Two Cheers For DOJ On DOMA
February 24, 2011 13 Comments
By taking that position, the Obama Administration has moved the goalposts of the usual role of the Executive branch in defending statutes. Instead of requiring DOJ to defend the constitutionality of all federal statutes if it has a reasonable basis to do so, the new approach invests within DOJ a power to conduct an independent constitutional review of the issues, to decide the main issues in the case — in this case, the degree of scrutiny for gay rights issues — and then, upon deciding the main issue, to decide if there is a reasonable basis for arguing the other side. If you take that view, the Executive Branch essentially has the power to decide what legislation it will defend based on whatever views of the Constitution are popular or associated with that Administration.
I would have thought this was already the case, and am somewhat shocked that Kerr (perhaps correctly, for all I know) thinks it’s novel or radical for the Executive Branch to:
- independently evaluate whether it thinks laws are Constitutional, and
- decide whether or not to defend laws against legal challenge based on the results of that evaluation.
Couldn’t they do this already? Didn’t they do this already? If not, why the hell not?
I. What Does It Mean To Defend The Constitution?
I am not a lawyer so obviously this is all just my opinion. But let me just throw this out for discussion:
I do solemnly swear (or affirm) that I will [...] to the best of my ability, preserve, protect and defend the Constitution of the United States.
If this rings a bell, it’s because it is an excerpt from the Oath Of Office that is required – by the Constitution itself – of every U.S. President upon entering office.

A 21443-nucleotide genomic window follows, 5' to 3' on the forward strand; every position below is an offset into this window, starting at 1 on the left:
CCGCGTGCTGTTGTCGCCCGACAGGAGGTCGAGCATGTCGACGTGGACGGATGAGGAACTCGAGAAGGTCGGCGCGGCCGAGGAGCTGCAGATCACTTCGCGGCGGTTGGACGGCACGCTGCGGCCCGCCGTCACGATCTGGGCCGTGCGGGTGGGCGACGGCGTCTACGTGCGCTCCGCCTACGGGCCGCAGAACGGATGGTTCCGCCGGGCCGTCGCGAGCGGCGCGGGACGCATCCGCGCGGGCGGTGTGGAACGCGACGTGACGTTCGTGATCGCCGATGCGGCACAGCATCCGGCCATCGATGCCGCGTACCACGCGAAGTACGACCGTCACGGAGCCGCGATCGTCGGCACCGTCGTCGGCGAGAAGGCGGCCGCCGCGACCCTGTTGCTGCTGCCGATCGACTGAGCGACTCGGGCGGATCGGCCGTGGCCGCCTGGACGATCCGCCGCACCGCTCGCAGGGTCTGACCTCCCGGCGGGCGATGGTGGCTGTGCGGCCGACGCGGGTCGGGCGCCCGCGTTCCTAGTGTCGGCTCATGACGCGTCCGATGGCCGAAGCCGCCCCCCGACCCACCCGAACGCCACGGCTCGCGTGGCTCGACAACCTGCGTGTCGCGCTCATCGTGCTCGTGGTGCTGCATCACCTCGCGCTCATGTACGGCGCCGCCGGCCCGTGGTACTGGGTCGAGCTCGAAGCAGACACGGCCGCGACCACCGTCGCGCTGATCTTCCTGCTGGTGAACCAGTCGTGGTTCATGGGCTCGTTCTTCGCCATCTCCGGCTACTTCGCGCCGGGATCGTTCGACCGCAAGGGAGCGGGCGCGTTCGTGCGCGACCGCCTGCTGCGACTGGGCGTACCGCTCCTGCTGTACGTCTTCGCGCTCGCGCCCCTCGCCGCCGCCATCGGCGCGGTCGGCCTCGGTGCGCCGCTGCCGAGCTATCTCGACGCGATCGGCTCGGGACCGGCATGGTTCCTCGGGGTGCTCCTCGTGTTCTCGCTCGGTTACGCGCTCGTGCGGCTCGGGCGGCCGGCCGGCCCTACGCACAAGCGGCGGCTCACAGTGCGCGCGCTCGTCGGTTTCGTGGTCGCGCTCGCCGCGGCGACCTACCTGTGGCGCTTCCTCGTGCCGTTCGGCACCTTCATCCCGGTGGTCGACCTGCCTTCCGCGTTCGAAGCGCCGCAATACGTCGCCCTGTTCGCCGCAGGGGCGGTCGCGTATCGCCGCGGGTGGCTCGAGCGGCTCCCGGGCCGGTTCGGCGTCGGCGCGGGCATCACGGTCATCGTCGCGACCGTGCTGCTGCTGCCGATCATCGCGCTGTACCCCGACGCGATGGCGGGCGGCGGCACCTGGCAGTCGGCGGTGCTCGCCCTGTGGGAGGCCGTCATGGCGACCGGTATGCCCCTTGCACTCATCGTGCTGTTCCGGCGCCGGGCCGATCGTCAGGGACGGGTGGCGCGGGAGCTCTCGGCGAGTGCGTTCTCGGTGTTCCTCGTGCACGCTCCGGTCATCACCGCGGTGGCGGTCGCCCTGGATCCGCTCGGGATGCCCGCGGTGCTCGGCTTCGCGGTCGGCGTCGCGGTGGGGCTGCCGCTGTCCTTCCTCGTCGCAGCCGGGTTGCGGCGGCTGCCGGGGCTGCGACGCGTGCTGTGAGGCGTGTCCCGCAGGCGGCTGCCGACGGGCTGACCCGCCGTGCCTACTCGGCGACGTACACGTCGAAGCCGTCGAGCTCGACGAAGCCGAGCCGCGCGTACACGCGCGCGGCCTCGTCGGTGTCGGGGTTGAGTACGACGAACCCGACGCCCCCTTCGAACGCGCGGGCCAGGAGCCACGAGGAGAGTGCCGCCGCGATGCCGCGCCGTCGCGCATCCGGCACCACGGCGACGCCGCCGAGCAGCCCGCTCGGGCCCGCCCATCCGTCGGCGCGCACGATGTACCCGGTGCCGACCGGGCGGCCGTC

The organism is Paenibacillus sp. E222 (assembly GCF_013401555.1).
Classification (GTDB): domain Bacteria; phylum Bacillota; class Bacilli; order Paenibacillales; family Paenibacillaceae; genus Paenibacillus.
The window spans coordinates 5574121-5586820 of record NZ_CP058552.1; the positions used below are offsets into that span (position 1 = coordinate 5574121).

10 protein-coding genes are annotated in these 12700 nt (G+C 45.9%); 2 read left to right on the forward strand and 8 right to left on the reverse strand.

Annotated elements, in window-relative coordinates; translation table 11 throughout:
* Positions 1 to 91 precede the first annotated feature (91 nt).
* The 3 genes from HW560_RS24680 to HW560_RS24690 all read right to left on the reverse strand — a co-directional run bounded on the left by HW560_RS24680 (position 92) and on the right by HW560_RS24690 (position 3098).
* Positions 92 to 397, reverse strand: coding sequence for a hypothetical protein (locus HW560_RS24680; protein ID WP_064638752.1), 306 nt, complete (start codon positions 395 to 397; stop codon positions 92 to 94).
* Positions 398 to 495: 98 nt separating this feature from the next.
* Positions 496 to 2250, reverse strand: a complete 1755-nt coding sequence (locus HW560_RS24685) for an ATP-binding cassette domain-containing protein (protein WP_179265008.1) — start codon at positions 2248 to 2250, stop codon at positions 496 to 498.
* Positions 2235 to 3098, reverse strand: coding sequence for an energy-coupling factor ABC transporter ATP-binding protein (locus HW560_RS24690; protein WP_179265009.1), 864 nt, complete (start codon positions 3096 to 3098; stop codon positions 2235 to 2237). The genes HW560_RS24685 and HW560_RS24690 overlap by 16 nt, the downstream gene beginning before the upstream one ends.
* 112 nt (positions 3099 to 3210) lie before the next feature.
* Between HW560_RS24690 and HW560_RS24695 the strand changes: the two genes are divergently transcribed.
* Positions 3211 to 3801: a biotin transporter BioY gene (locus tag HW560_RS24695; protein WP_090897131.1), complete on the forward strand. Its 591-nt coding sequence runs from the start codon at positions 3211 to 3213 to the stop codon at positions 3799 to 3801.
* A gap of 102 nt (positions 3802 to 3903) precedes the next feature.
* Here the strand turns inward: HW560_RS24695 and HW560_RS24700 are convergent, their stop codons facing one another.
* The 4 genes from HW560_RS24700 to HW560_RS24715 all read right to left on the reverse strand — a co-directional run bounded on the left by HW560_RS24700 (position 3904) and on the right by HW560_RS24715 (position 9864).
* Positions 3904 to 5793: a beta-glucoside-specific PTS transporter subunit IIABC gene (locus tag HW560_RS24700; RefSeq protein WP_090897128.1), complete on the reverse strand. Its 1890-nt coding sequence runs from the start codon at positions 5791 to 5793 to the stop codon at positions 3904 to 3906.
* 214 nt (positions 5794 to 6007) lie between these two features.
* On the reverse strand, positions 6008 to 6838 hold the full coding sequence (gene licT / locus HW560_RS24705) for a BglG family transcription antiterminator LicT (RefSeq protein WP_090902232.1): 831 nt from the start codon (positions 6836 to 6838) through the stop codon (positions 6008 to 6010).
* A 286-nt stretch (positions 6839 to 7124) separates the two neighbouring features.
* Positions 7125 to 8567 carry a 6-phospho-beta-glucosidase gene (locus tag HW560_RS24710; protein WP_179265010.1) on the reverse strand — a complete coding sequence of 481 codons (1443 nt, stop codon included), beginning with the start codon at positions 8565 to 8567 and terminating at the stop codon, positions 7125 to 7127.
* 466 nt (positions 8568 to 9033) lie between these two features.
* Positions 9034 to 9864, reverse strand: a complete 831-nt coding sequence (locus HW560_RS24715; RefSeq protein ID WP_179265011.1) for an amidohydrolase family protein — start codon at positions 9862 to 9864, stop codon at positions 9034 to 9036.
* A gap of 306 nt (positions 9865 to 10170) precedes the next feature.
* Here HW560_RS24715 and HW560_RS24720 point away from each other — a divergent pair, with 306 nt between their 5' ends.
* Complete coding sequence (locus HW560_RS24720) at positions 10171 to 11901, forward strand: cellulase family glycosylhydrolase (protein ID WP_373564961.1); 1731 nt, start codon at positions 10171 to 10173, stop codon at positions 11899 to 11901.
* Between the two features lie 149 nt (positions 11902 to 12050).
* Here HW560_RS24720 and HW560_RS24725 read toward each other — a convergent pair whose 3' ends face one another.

Now, the Department Of Justice is a part of the Executive Branch, therefore answering to the President. Hence, the President is ultimately responsible for its actions or inactions. This means, it seems to me, that if the President orders, or allows by omission/neglect, the Department of Justice to do or defend something that by his lights violates the Constitution, then he is in violation of his Oath Of Office: he has failed to preserve, protect and defend the Constitution of the United States to the best of his ability.
The only question then is what violates the Constitution and what doesn’t. How is a President to know, prior to ordering the DOJ to defend or not-defend laws? Ultimately there is only his judgment, in coordination with and informed by whatever advisors and experts he has amassed around him. Could he be ‘wrong’ in this or that view of what the Constitution requires? Of course. He is a human. So can all the other humans in all the other branches of government. A President nevertheless takes an oath to defend the Constitution “to the best of [his] ability”. If that ability is seriously deficient or error-prone, that is another story altogether. But the activity itself of evaluating laws for their Constitutionality before deciding whether to defend them – it seems to me that not only should fall well within a President’s (thus Executive Branch’s) purview – but is an integral requirement of the office. Indeed, a President who does not do this would strike me as derelict in that regard (and thus, if Kerr’s characterization of precedent is accurate, I suppose all Presidents have been).
Because from what Kerr is saying, it’s a highly radical notion, and the status quo has been for the Executive Branch to blindly “defend the constitutionality of all federal statutes if it has a reasonable basis to do so”, whether or not it actually believes in that basis. Which doesn’t strike me as really defending or protecting the Constitution at all. So what am I missing? One thing’s for sure, clearly I won’t be getting tenure at a law school anytime soon.